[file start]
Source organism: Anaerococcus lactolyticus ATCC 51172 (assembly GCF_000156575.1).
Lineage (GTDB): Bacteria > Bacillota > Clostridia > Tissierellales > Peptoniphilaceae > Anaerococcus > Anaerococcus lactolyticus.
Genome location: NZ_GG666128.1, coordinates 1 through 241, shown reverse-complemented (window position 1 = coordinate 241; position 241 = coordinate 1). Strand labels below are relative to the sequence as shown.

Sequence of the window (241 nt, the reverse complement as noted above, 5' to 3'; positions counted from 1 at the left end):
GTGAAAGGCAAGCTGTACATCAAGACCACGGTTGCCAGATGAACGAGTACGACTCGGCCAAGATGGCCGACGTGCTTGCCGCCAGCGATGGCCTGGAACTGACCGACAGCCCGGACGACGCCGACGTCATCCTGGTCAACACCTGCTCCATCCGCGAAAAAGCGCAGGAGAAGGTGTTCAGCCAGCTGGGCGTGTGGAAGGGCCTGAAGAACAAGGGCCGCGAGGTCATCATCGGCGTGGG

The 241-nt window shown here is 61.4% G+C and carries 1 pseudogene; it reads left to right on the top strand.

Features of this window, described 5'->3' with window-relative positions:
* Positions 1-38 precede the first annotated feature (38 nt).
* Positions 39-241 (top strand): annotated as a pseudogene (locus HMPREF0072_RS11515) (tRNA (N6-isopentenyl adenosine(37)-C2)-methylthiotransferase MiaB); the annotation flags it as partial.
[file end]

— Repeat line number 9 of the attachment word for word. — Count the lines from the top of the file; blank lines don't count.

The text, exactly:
* Positions 39-241 (top strand): annotated as a pseudogene (locus HMPREF0072_RS11515) (tRNA (N6-isopentenyl adenosine(37)-C2)-methylthiotransferase MiaB); the annotation flags it as partial.